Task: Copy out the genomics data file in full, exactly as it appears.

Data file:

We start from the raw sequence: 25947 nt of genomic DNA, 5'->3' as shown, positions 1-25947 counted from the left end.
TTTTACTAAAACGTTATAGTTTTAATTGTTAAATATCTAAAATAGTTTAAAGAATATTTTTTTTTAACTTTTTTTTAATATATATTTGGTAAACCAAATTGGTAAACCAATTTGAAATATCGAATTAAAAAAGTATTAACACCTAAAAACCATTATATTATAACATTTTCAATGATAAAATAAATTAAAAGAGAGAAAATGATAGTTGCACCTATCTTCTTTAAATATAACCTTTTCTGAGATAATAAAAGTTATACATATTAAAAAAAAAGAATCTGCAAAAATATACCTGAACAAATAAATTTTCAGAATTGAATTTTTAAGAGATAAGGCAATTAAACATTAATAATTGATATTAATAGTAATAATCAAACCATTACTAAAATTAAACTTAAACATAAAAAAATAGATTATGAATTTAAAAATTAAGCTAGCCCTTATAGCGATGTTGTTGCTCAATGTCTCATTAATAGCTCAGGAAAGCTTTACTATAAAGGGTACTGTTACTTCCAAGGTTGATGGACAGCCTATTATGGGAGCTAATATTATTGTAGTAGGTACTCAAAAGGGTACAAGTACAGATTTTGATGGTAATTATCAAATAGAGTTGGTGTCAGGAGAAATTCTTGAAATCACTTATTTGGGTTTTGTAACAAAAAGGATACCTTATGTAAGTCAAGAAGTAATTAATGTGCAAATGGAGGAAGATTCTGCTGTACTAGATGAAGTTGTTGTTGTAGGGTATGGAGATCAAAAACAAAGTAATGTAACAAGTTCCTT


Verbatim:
We start from the raw sequence: 25947 nt of genomic DNA, 5'->3' as shown, positions 1-25947 counted from the left end.
TTTTACTAAAACGTTATAGTTTTAATTGTTAAATATCTAAAATAGTTTAAAGAATATTTTTTTTTAACTTTTTTTTAATATATATTTGGTAAACCAAATTGGTAAACCAATTTGAAATATCGAATTAAAAAAGTATTAACACCTAAAAACCATTATATTATAACATTTTCAATGATAAAATAAATTAAAAGAGAGAAAATGATAGTTGCACCTATCTTCTTTAAATATAACCTTTTCTGAGATAATAAAAGTTATACATATTAAAAAAAAAGAATCTGCAAAAATATACCTGAACAAATAAATTTTCAGAATTGAATTTTTAAGAGATAAGGCAATTAAACATTAATAATTGATATTAATAGTAATAATCAAACCATTACTAAAATTAAACTTAAACATAAAAAAATAGATTATGAATTTAAAAATTAAGCTAGCCCTTATAGCGATGTTGTTGCTCAATGTCTCATTAATAGCTCAGGAAAGCTTTACTATAAAGGGTACTGTTACTTCCAAGGTTGATGGACAGCCTATTATGGGAGCTAATATTATTGTAGTAGGTACTCAAAAGGGTACAAGTACAGATTTTGATGGTAATTATCAAATAGAGTTGGTGTCAGGAGAAATTCTTGAAATCACTTATTTGGGTTTTGTAACAAAAAGGATACCTTATGTAAGTCAAGAAGTAATTAATGTGCAAATGGAGGAAGATTCTGCTGTACTAGATGAAGTTGTTGTTGTAGGGTATGGAGATCAAAAACAAAGTAATGTAACAAGTTCCTT